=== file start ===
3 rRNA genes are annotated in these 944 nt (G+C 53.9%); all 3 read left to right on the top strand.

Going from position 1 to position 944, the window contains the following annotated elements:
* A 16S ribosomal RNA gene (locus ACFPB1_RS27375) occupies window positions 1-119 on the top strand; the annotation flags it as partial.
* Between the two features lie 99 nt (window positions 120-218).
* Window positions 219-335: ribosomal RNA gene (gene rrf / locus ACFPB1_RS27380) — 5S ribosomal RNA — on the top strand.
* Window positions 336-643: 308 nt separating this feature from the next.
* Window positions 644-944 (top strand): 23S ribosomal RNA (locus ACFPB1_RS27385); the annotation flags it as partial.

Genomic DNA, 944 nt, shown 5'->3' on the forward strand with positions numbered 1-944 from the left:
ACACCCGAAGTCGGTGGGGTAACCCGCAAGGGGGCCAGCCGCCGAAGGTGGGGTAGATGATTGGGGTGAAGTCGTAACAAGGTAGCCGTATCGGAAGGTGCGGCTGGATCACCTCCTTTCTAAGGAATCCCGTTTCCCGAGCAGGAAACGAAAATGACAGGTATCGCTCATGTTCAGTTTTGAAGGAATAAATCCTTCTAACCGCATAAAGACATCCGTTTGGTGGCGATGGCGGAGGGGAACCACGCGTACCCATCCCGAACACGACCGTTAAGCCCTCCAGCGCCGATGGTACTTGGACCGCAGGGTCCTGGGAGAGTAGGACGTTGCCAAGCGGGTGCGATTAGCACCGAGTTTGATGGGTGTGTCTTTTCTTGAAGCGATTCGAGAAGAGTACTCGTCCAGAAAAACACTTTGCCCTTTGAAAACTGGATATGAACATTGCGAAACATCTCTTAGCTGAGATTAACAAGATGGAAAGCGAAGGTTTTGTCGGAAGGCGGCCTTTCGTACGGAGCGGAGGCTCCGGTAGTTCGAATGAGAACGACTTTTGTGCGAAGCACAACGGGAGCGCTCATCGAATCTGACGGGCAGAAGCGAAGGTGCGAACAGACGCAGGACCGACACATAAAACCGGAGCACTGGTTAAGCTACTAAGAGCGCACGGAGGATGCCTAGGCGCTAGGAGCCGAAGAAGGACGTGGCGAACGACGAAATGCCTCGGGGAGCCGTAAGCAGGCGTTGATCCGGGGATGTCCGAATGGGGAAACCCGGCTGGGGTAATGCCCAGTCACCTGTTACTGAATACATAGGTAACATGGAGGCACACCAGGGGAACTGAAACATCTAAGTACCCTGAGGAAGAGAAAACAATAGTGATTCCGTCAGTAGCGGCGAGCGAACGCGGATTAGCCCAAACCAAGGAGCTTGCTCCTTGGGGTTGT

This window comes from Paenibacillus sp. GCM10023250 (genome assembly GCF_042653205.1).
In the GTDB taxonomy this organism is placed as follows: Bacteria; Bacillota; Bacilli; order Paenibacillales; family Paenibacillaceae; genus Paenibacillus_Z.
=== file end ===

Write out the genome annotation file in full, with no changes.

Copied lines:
3 rRNA genes are annotated in these 944 nt (G+C 53.9%); all 3 read left to right on the top strand.

Going from position 1 to position 944, the window contains the following annotated elements:
* A 16S ribosomal RNA gene (locus ACFPB1_RS27375) occupies window positions 1-119 on the top strand; the annotation flags it as partial.
* Between the two features lie 99 nt (window positions 120-218).
* Window positions 219-335: ribosomal RNA gene (gene rrf / locus ACFPB1_RS27380) — 5S ribosomal RNA — on the top strand.
* Window positions 336-643: 308 nt separating this feature from the next.
* Window positions 644-944 (top strand): 23S ribosomal RNA (locus ACFPB1_RS27385); the annotation flags it as partial.

Genomic DNA, 944 nt, shown 5'->3' on the forward strand with positions numbered 1-944 from the left:
ACACCCGAAGTCGGTGGGGTAACCCGCAAGGGGGCCAGCCGCCGAAGGTGGGGTAGATGATTGGGGTGAAGTCGTAACAAGGTAGCCGTATCGGAAGGTGCGGCTGGATCACCTCCTTTCTAAGGAATCCCGTTTCCCGAGCAGGAAACGAAAATGACAGGTATCGCTCATGTTCAGTTTTGAAGGAATAAATCCTTCTAACCGCATAAAGACATCCGTTTGGTGGCGATGGCGGAGGGGAACCACGCGTACCCATCCCGAACACGACCGTTAAGCCCTCCAGCGCCGATGGTACTTGGACCGCAGGGTCCTGGGAGAGTAGGACGTTGCCAAGCGGGTGCGATTAGCACCGAGTTTGATGGGTGTGTCTTTTCTTGAAGCGATTCGAGAAGAGTACTCGTCCAGAAAAACACTTTGCCCTTTGAAAACTGGATATGAACATTGCGAAACATCTCTTAGCTGAGATTAACAAGATGGAAAGCGAAGGTTTTGTCGGAAGGCGGCCTTTCGTACGGAGCGGAGGCTCCGGTAGTTCGAATGAGAACGACTTTTGTGCGAAGCACAACGGGAGCGCTCATCGAATCTGACGGGCAGAAGCGAAGGTGCGAACAGACGCAGGACCGACACATAAAACCGGAGCACTGGTTAAGCTACTAAGAGCGCACGGAGGATGCCTAGGCGCTAGGAGCCGAAGAAGGACGTGGCGAACGACGAAATGCCTCGGGGAGCCGTAAGCAGGCGTTGATCCGGGGATGTCCGAATGGGGAAACCCGGCTGGGGTAATGCCCAGTCACCTGTTACTGAATACATAGGTAACATGGAGGCACACCAGGGGAACTGAAACATCTAAGTACCCTGAGGAAGAGAAAACAATAGTGATTCCGTCAGTAGCGGCGAGCGAACGCGGATTAGCCCAAACCAAGGAGCTTGCTCCTTGGGGTTGT

This window comes from Paenibacillus sp. GCM10023250 (genome assembly GCF_042653205.1).
In the GTDB taxonomy this organism is placed as follows: Bacteria; Bacillota; Bacilli; order Paenibacillales; family Paenibacillaceae; genus Paenibacillus_Z.